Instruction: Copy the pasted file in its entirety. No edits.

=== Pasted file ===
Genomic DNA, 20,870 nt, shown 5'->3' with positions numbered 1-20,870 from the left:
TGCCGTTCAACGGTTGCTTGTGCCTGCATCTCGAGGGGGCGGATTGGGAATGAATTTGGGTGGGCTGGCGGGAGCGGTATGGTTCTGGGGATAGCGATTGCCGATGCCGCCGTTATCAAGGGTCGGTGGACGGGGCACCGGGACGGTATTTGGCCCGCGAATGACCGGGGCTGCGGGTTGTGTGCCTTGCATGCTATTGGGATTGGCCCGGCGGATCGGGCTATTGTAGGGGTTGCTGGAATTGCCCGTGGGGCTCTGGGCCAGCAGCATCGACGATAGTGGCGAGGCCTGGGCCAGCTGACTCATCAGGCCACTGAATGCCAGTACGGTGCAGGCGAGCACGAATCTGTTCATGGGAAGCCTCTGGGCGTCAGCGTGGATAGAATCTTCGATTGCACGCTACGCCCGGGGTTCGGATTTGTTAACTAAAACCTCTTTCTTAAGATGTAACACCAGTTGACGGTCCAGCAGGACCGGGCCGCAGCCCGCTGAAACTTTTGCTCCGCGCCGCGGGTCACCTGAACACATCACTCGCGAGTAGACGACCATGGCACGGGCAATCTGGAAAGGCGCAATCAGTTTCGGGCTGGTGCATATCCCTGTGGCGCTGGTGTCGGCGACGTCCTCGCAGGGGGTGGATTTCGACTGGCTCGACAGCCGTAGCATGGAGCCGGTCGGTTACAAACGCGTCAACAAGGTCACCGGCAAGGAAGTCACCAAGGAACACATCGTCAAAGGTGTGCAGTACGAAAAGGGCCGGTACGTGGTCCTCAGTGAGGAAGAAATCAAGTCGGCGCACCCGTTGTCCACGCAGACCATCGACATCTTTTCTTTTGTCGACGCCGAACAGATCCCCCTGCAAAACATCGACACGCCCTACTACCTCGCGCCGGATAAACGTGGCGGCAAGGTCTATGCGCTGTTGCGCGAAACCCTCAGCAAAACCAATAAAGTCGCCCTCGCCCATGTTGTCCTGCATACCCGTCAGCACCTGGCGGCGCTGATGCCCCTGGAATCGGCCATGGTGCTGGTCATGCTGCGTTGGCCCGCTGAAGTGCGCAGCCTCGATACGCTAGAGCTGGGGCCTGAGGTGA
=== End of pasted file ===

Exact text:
Genomic DNA, 20,870 nt, shown 5'->3' with positions numbered 1-20,870 from the left:
TGCCGTTCAACGGTTGCTTGTGCCTGCATCTCGAGGGGGCGGATTGGGAATGAATTTGGGTGGGCTGGCGGGAGCGGTATGGTTCTGGGGATAGCGATTGCCGATGCCGCCGTTATCAAGGGTCGGTGGACGGGGCACCGGGACGGTATTTGGCCCGCGAATGACCGGGGCTGCGGGTTGTGTGCCTTGCATGCTATTGGGATTGGCCCGGCGGATCGGGCTATTGTAGGGGTTGCTGGAATTGCCCGTGGGGCTCTGGGCCAGCAGCATCGACGATAGTGGCGAGGCCTGGGCCAGCTGACTCATCAGGCCACTGAATGCCAGTACGGTGCAGGCGAGCACGAATCTGTTCATGGGAAGCCTCTGGGCGTCAGCGTGGATAGAATCTTCGATTGCACGCTACGCCCGGGGTTCGGATTTGTTAACTAAAACCTCTTTCTTAAGATGTAACACCAGTTGACGGTCCAGCAGGACCGGGCCGCAGCCCGCTGAAACTTTTGCTCCGCGCCGCGGGTCACCTGAACACATCACTCGCGAGTAGACGACCATGGCACGGGCAATCTGGAAAGGCGCAATCAGTTTCGGGCTGGTGCATATCCCTGTGGCGCTGGTGTCGGCGACGTCCTCGCAGGGGGTGGATTTCGACTGGCTCGACAGCCGTAGCATGGAGCCGGTCGGTTACAAACGCGTCAACAAGGTCACCGGCAAGGAAGTCACCAAGGAACACATCGTCAAAGGTGTGCAGTACGAAAAGGGCCGGTACGTGGTCCTCAGTGAGGAAGAAATCAAGTCGGCGCACCCGTTGTCCACGCAGACCATCGACATCTTTTCTTTTGTCGACGCCGAACAGATCCCCCTGCAAAACATCGACACGCCCTACTACCTCGCGCCGGATAAACGTGGCGGCAAGGTCTATGCGCTGTTGCGCGAAACCCTCAGCAAAACCAATAAAGTCGCCCTCGCCCATGTTGTCCTGCATACCCGTCAGCACCTGGCGGCGCTGATGCCCCTGGAATCGGCCATGGTGCTGGTCATGCTGCGTTGGCCCGCTGAAGTGCGCAGCCTCGATACGCTAGAGCTGGGGCCTGAGGTGA